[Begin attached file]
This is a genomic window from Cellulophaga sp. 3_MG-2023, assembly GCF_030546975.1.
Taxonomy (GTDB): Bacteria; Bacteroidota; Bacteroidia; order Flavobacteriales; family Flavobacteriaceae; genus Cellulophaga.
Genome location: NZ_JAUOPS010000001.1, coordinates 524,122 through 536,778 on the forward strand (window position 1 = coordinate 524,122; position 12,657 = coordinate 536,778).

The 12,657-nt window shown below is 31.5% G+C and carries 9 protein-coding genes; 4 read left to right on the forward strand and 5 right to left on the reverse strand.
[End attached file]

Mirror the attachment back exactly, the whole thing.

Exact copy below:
This is a genomic window from Cellulophaga sp. 3_MG-2023, assembly GCF_030546975.1.
Taxonomy (GTDB): Bacteria; Bacteroidota; Bacteroidia; order Flavobacteriales; family Flavobacteriaceae; genus Cellulophaga.
Genome location: NZ_JAUOPS010000001.1, coordinates 524,122 through 536,778 on the forward strand (window position 1 = coordinate 524,122; position 12,657 = coordinate 536,778).

The 12,657-nt window shown below is 31.5% G+C and carries 9 protein-coding genes; 4 read left to right on the forward strand and 5 right to left on the reverse strand.